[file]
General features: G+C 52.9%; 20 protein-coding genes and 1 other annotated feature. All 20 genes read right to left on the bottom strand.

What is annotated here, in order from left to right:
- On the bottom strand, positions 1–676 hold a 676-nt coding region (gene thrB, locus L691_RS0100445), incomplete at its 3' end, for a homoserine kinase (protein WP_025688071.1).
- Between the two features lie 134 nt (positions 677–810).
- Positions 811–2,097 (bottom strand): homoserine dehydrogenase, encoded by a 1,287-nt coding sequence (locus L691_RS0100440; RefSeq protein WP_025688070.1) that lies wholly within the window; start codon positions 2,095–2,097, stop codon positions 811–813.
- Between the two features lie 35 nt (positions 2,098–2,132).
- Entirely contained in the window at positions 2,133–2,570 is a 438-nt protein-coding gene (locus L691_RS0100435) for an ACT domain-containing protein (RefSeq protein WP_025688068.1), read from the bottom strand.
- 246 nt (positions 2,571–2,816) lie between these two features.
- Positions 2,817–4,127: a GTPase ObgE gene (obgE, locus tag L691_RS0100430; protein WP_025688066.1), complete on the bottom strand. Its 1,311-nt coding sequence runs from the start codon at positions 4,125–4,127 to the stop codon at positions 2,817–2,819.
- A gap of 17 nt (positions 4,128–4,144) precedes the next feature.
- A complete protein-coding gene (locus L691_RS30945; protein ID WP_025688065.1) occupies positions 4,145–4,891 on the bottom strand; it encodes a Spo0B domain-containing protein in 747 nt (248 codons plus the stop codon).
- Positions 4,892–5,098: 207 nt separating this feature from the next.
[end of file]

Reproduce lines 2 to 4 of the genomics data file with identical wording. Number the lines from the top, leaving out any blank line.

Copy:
What is annotated here, in order from left to right:
- On the bottom strand, positions 1–676 hold a 676-nt coding region (gene thrB, locus L691_RS0100445), incomplete at its 3' end, for a homoserine kinase (protein WP_025688071.1).
- Between the two features lie 134 nt (positions 677–810).